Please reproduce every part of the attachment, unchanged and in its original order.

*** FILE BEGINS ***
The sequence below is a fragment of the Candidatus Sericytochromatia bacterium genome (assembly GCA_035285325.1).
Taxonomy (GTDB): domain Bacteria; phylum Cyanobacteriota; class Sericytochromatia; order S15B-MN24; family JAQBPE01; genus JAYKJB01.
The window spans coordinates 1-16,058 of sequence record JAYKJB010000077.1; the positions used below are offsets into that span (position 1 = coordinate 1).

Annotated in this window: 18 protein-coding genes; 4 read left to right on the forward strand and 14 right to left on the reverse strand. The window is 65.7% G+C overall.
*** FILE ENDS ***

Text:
The sequence below is a fragment of the Candidatus Sericytochromatia bacterium genome (assembly GCA_035285325.1).
Taxonomy (GTDB): domain Bacteria; phylum Cyanobacteriota; class Sericytochromatia; order S15B-MN24; family JAQBPE01; genus JAYKJB01.
The window spans coordinates 1-16,058 of sequence record JAYKJB010000077.1; the positions used below are offsets into that span (position 1 = coordinate 1).

Annotated in this window: 18 protein-coding genes; 4 read left to right on the forward strand and 14 right to left on the reverse strand. The window is 65.7% G+C overall.